“Rich, ripe blackberry-like fruit, minerals, earth, and great acidity,” we wrote in our notes. We wondered how, in this cold-climate region, red grapes could possibly ripen enough.A very knowledgeable tasting room pourer told us that the vineyard benefitted from its proximity to a deep section of the river, which contributed to a barrier of warm air in the winter. Shawn Kime is winemaker.

MJK

(Maynard James Keenan photo left)

A few days ago, when John was early for a meeting in Greenwich Village, he walked into a wine store to kill a few minutes and found a rack of “wines by celebrities.” This caught his eye: The 2013 Caduceus Cellars Merkin Vineyards Shinola New Mexico Red Table Wine, $25. The bottle’s label indicates that Merkin Vineyards is in Camp Verde, Arizona. 

The website states, “This is our Italian based Merkin red from Luna County, New Mexico. Sangiovese, Refosco, Primitivo, Dolcetto. Pasta friendly.”

The celebrity here is owner-winemaker Maynard James Keenan, who Wikipedia describes this way: “MJK is an American singer, songwriter, musician, record producer, actor, and winemaker. He is best known as the vocalist for the rock bands ToolA Perfect Circle, and Puscifer.” It also notes, “He is descended from Northern Italian winemakers.” (Larger tip: Our daughter Zoë is also a musician, currently on a U.S. tour with Kalbells. OK, that isn’t a tip, but I just wanted to get that out there.)

So how is the wine? “The nose is a little dusty and at the same time like earth after a rain. John says it reminds him of a hybrid, maybe a French-American one like Chancellor. I don’t get the heaviness that John gets but we both agree that it has good acidity with some air. Blackberries, cherries, raspberries, rose petals, wet stones and tarragon. A good match with our Italian pasta and eggplant dishes.”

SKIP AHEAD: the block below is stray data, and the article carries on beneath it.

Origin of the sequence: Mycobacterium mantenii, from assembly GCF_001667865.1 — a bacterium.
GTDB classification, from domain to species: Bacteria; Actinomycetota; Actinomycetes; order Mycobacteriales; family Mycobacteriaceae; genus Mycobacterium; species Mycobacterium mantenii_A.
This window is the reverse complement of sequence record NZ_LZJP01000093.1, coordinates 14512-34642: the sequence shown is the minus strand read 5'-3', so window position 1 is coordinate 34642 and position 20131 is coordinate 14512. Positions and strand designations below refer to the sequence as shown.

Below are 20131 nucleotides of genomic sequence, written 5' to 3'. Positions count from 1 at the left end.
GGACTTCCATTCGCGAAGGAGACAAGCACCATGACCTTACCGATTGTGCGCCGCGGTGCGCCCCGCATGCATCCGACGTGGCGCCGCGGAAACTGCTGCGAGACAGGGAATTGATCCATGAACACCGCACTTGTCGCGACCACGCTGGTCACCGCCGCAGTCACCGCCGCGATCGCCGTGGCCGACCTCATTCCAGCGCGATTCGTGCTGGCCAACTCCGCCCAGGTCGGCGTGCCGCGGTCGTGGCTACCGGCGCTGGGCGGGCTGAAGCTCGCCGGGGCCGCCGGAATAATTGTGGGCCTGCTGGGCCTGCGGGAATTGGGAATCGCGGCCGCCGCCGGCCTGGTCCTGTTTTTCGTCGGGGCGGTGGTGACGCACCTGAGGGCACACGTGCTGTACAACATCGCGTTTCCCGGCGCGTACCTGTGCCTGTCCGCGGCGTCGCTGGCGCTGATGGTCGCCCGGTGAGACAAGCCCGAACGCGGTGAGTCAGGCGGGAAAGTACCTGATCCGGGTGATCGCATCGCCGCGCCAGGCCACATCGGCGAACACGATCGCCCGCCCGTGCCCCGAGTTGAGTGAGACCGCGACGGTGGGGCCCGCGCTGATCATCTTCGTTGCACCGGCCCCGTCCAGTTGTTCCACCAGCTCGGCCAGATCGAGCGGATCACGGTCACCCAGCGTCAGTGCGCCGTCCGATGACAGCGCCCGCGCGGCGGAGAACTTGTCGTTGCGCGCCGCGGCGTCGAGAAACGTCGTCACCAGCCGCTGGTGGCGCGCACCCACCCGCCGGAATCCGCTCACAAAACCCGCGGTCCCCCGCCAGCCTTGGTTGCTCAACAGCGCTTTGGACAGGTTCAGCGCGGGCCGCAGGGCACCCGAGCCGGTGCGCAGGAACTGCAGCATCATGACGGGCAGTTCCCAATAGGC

Back to “Meteor Storm.” About Gerald and Laura’s $80 bottle of wine: It appears not to have been meant to share that night. Go see the play. You be the judge.

Poet’s Leap Riesling is available on Wine-searcher:  

Château Haut-Rian Bordeaux Blanc on Winesearcher. 

2014 Catena Zapata “D.V. Catena” is available through Wine-searcher:

Wine.com has the Columbia Winery Merlot:

Dutton-Goldfield Chardonnay can be found on Wine-searcher.

I found this note online this week: “At this time the Thirsty Owl Saratoga is NOT accepting Online Orders. To place ANY orders, please call our Owl Experts directly at 518-587-9694.”

Merkin Vineyards 2013 Shinola can also be found on Wine-searcher: 

Dorothy J. Gaiter conceived and wrote The Wall Street Journal's wine column, "Tastings," from 1998 to 2010 with her husband, John Brecher. She has been tasting and studying wine since 1973. She has had a distinguished career in journalism as a reporter, editor, columnist and editorial writer at The Miami Herald and The New York Times as well as at The Journal. Dottie and John are well-known from their many television appearances, especially on Martha Stewart's show, and as the creators of the annual "Open That Bottle Night" celebration of wine and friendship. The first bottle they shared was André Cold Duck.  

Read more of Dorothy J. Gaiter on Grape Collective.